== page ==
WAVERLY – Agriculture hasn’t always run in Emelia Rourke’s blood. The soon-to-be Waverly graduate didn’t grow up on a farm, and she had never driven a tractor until recently.
But at the Nebraska State FFA Convention in April, Rourke was selected to be the State FFA Secretary for the 2022-23 school year. The office is just the next step since a life-altering decision that has set Rourke on a course to grow in the ag industry for years to come.
Rourke sat in her animal science class in January of her sophomore year when the teacher and Waverly’s FFA chapter adviser Kris Spath told Rourke she would make a good fit on Waverly FFA’s competitive team.
“She said, ‘There's a career development event competition in March. I want you to compete. Even if you don’t want to stay in FFA, just do that,’” Rourke said.
Rourke agreed and joined as part of the chapter’s ag sales team, which was tested on its knowledge of specific agricultural products. That year, the product was Purina chicken feed.
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“It’s a really neat opportunity because it doesn’t feel like a test. It’s just like I’m talking to somebody,” Rourke said. “I liked the competition itself so much that I decided I wanted everything that FFA had in store for me.”
One month after the competition, Rourke was elected to be the chapter’s president. Spath said Rourke was an easy candidate for students to vote for because of her infectious enthusiasm.
“I think that speaks to her personality and her leadership ability,” Spath said. “People around her get excited just because of who she is.”
Rourke served in the role during her junior and senior years at Waverly. But she knew she didn’t want her FFA career to end after graduation.
“I wanted another year of FFA,” Rourke said in an interview after her selection to the state officer team. “I joined (FFA), and I was like, ‘Where can I get more of this?’”
Of the seven Nebraska high school seniors chosen to the state officer team, Rourke’s chapter is the farthest east – her fellow officers come from Albion, Ainsworth and as far away as Creek Valley High School in the Nebraska Panhandle. Rourke says she relishes the opportunity to work with and counsel FFA members from across the state, many of whom were at Pinnacle Bank Arena in Lincoln when she was chosen to be a state officer.
“When my name was called, it was just such a rush,” she said, “because I was excited for all the opportunities ahead of me to be able to advocate for agriculture, as well as serve so many students.”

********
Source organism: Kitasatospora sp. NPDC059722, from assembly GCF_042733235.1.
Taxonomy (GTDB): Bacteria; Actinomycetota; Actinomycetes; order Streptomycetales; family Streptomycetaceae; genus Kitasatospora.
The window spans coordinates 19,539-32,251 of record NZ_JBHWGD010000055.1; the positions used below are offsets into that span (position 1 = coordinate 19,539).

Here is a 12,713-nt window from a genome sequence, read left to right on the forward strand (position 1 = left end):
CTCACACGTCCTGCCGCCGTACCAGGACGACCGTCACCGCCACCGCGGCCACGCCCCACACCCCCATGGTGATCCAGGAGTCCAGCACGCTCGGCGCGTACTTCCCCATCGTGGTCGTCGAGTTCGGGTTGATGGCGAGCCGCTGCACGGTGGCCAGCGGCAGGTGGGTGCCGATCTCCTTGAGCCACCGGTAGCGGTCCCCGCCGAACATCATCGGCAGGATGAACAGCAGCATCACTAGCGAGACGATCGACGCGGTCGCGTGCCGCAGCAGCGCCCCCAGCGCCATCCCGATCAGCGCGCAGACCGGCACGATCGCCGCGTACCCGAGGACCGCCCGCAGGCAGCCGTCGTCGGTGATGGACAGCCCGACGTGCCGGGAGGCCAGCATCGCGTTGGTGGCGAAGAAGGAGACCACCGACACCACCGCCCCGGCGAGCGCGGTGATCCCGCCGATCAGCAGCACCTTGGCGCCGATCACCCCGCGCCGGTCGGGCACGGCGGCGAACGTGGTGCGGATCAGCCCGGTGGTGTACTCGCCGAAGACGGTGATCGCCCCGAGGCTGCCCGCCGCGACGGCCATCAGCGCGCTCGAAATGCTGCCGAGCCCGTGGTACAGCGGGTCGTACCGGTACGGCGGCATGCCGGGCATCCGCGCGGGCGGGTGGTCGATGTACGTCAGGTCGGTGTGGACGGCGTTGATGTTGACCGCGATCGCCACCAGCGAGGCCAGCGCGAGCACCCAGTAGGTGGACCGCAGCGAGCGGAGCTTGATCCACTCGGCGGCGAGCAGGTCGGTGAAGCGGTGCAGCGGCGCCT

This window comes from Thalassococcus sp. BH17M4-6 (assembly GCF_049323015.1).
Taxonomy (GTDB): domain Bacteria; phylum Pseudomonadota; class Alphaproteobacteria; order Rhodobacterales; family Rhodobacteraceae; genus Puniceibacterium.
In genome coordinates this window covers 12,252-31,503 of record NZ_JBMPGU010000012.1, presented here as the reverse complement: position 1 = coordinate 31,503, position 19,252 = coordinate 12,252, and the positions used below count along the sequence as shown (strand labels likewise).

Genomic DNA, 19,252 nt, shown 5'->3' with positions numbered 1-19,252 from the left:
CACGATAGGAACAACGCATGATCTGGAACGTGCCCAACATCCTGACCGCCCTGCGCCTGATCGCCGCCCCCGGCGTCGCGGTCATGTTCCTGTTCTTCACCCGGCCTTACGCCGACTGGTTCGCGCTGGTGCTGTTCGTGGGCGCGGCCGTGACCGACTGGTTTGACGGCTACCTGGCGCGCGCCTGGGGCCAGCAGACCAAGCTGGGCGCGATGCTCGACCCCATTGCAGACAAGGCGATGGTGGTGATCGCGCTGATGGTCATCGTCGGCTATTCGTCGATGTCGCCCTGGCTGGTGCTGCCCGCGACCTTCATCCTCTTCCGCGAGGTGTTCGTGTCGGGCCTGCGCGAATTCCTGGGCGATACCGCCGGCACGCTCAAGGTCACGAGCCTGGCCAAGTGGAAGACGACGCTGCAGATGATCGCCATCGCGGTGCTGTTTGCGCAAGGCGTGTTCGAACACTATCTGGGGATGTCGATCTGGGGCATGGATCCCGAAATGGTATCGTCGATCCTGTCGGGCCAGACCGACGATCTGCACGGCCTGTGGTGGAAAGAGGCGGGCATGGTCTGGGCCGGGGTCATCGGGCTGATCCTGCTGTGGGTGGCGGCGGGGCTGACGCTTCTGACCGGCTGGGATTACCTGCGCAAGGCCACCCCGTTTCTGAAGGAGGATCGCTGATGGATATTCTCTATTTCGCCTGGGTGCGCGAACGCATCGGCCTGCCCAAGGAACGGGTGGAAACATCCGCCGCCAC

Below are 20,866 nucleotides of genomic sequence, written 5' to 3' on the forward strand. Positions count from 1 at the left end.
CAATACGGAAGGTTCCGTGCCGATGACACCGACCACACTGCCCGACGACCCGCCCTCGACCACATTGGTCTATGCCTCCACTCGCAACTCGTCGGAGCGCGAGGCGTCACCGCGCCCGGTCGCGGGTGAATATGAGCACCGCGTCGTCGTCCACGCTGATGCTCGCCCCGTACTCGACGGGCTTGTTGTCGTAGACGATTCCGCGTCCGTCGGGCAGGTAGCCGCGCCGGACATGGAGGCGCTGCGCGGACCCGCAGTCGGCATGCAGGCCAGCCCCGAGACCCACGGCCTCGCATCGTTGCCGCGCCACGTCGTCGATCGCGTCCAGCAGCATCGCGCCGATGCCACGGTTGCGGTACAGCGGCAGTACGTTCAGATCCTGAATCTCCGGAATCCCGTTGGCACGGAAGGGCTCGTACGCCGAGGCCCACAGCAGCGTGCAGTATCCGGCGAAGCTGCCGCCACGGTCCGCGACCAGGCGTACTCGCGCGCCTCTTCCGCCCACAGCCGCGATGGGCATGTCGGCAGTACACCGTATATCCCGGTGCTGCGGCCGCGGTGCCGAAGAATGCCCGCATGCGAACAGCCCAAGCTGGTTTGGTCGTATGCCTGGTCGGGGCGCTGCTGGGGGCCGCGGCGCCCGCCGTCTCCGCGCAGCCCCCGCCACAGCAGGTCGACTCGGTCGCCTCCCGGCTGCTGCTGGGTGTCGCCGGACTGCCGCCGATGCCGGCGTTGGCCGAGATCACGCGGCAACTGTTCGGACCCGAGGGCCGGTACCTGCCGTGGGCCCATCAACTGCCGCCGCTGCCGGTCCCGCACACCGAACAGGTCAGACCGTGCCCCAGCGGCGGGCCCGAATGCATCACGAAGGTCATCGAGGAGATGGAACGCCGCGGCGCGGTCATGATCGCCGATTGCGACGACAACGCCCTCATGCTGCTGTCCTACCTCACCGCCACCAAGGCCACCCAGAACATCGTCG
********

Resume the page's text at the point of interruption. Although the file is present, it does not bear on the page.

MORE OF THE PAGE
Part of Rourke’s passion for FFA lies in a shared mission with many other future farmers – to communicate the importance of agriculture to Nebraska’s economy and to the welfare of its people.
“Being able to advocate for the industry that feeds, clothes and fuels our nation is so important, because there's a lot of people who don't necessarily realize or appreciate how important it is in their everyday lives,” she said.
Now, instead of leading several dozen students at Waverly High School, Rourke will counsel hundreds of FFA members from across the state. Her first big task is the 20-day gauntlet Chapter Officer Leadership Training sessions in Aurora, where she will prepare next year’s FFA officers for their new roles. Each of the four sessions includes some 250 FFA members. Rourke thinks she’s up to the task.
“I’m really excited to just dive right in,” she said. “My advisor and our state advisors have done a great job preparing us and making sure that we are able to serve FFA members to the best of our abilities.”
But her duties won’t stop there. When Rourke attends the University of Nebraska-Lincoln this fall, she’ll split her time between her classes and running workshops with FFA chapters in a yet-to-be-assigned region of the state. She said she hopes she is assigned the central region, so she can visit her family and grandparents in Cozad.
At school, she’ll major in animal science and hopes to one day become a beef cattle consultant. She cares deeply about the ag industry itself, but it’s the people within it who have affirmed it for her – she’s in it for life.
“Whether it be FFA members, teachers, producers; they’ve been just the kindest people that I’ve ever met,” Rourke said. “They just want to see what’s best for the future of agriculture.”
Sam Crisler is a reporter for The Waverly News. Reach him via email at firstname.lastname@example.org.